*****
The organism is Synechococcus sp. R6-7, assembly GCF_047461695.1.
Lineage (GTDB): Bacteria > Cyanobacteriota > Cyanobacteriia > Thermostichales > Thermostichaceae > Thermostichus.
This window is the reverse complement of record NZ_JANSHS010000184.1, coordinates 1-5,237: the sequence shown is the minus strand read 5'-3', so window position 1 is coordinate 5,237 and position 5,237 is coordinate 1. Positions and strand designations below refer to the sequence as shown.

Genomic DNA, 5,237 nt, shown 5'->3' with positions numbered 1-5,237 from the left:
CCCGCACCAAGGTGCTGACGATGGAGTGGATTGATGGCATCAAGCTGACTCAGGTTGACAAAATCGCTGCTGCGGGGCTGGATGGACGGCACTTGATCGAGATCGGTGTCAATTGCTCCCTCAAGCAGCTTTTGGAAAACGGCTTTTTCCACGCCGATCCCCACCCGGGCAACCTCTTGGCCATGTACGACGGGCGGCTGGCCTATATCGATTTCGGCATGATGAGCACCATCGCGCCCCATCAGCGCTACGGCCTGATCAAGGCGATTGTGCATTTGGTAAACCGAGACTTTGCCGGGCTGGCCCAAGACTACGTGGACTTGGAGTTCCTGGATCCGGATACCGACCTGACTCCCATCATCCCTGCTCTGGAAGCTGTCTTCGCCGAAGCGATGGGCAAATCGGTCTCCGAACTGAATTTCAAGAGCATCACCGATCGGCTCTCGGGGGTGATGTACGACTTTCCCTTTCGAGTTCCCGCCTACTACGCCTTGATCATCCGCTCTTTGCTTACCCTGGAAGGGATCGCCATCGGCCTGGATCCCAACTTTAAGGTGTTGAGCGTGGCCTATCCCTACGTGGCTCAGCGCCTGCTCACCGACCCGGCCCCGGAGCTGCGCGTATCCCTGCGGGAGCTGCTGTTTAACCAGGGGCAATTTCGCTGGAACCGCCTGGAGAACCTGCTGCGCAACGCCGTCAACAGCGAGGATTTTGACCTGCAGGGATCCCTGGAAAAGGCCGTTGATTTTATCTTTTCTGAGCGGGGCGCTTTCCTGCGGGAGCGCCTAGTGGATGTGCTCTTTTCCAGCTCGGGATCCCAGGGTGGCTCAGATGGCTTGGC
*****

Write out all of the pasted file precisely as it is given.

The organism is Synechococcus sp. R6-7, assembly GCF_047461695.1.
Lineage (GTDB): Bacteria > Cyanobacteriota > Cyanobacteriia > Thermostichales > Thermostichaceae > Thermostichus.
This window is the reverse complement of record NZ_JANSHS010000184.1, coordinates 1-5,237: the sequence shown is the minus strand read 5'-3', so window position 1 is coordinate 5,237 and position 5,237 is coordinate 1. Positions and strand designations below refer to the sequence as shown.

Genomic DNA, 5,237 nt, shown 5'->3' with positions numbered 1-5,237 from the left:
CCCGCACCAAGGTGCTGACGATGGAGTGGATTGATGGCATCAAGCTGACTCAGGTTGACAAAATCGCTGCTGCGGGGCTGGATGGACGGCACTTGATCGAGATCGGTGTCAATTGCTCCCTCAAGCAGCTTTTGGAAAACGGCTTTTTCCACGCCGATCCCCACCCGGGCAACCTCTTGGCCATGTACGACGGGCGGCTGGCCTATATCGATTTCGGCATGATGAGCACCATCGCGCCCCATCAGCGCTACGGCCTGATCAAGGCGATTGTGCATTTGGTAAACCGAGACTTTGCCGGGCTGGCCCAAGACTACGTGGACTTGGAGTTCCTGGATCCGGATACCGACCTGACTCCCATCATCCCTGCTCTGGAAGCTGTCTTCGCCGAAGCGATGGGCAAATCGGTCTCCGAACTGAATTTCAAGAGCATCACCGATCGGCTCTCGGGGGTGATGTACGACTTTCCCTTTCGAGTTCCCGCCTACTACGCCTTGATCATCCGCTCTTTGCTTACCCTGGAAGGGATCGCCATCGGCCTGGATCCCAACTTTAAGGTGTTGAGCGTGGCCTATCCCTACGTGGCTCAGCGCCTGCTCACCGACCCGGCCCCGGAGCTGCGCGTATCCCTGCGGGAGCTGCTGTTTAACCAGGGGCAATTTCGCTGGAACCGCCTGGAGAACCTGCTGCGCAACGCCGTCAACAGCGAGGATTTTGACCTGCAGGGATCCCTGGAAAAGGCCGTTGATTTTATCTTTTCTGAGCGGGGCGCTTTCCTGCGGGAGCGCCTAGTGGATGTGCTCTTTTCCAGCTCGGGATCCCAGGGTGGCTCAGATGGCTTGGC